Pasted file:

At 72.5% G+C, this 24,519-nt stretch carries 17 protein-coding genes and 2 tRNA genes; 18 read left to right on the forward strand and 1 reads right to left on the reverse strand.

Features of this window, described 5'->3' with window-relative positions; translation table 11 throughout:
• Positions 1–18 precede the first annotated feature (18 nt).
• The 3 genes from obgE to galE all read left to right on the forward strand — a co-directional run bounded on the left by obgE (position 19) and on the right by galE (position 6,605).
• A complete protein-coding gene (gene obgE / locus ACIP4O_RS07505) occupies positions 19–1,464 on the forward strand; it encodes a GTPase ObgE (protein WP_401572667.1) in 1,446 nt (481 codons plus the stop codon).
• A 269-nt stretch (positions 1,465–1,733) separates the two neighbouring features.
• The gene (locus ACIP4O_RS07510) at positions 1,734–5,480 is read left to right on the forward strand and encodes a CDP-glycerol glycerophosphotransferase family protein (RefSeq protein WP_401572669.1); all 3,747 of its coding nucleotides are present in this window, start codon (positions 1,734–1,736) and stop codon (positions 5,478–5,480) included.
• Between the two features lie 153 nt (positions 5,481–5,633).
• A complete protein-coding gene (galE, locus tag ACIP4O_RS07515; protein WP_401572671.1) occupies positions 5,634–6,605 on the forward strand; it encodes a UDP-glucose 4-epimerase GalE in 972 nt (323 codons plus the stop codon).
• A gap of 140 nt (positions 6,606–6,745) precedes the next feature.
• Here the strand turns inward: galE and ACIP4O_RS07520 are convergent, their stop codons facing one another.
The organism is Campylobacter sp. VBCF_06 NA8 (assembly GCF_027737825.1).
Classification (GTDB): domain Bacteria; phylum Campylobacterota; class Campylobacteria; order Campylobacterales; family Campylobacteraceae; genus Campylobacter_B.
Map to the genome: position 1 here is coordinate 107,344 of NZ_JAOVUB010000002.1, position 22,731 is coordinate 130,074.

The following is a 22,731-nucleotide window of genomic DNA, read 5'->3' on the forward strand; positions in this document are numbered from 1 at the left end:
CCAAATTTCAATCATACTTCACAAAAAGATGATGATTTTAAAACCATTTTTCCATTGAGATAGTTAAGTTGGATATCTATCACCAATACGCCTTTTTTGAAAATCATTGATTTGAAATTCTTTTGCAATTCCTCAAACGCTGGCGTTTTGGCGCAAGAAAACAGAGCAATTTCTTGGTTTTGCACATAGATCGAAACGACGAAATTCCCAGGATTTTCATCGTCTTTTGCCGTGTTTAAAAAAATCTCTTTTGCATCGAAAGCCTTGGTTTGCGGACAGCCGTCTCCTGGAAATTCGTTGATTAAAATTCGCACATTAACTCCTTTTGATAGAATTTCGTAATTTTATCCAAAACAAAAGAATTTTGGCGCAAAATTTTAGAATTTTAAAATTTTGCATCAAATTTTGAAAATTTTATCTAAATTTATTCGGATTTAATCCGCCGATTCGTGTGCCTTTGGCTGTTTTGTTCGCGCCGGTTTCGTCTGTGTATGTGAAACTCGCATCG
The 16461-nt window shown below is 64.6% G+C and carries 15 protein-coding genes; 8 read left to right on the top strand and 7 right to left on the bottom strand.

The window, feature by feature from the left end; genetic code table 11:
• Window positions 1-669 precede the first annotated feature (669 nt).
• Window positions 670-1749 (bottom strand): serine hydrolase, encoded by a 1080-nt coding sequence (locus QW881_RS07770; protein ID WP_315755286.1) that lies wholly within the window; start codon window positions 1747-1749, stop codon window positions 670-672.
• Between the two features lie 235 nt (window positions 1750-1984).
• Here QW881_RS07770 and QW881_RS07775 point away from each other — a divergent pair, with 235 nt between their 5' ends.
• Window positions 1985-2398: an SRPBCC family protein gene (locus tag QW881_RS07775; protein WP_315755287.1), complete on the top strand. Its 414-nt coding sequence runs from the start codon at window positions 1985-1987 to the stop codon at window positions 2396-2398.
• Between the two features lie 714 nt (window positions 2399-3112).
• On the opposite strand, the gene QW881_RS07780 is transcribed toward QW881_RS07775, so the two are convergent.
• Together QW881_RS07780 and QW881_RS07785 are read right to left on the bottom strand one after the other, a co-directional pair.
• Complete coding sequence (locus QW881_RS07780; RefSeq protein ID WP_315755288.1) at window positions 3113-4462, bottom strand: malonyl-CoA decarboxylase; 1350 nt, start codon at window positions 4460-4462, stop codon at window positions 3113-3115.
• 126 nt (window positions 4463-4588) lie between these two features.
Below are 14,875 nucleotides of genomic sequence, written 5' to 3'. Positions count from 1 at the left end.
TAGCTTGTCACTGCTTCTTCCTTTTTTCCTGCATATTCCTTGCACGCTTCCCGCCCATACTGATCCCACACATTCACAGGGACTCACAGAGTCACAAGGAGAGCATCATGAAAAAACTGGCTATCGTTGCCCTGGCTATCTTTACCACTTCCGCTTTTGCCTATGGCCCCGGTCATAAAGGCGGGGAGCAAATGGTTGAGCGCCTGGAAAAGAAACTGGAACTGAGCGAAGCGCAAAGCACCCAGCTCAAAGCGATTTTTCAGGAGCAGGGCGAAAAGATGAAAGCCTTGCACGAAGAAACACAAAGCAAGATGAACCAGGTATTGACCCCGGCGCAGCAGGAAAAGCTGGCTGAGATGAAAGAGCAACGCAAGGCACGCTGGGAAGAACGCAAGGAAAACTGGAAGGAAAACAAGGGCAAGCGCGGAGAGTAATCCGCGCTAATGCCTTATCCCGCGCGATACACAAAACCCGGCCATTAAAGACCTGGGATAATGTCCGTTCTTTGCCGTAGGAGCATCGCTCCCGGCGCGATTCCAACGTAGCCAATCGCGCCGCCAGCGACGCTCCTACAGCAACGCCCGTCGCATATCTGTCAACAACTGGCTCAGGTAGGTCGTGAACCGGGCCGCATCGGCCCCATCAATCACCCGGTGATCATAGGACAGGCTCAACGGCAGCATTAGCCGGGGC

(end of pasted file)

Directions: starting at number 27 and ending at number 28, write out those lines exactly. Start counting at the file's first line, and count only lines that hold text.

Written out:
• Complete coding sequence (locus QW881_RS07780; RefSeq protein ID WP_315755288.1) at window positions 3113-4462, bottom strand: malonyl-CoA decarboxylase; 1350 nt, start codon at window positions 4460-4462, stop codon at window positions 3113-3115.
• 126 nt (window positions 4463-4588) lie between these two features.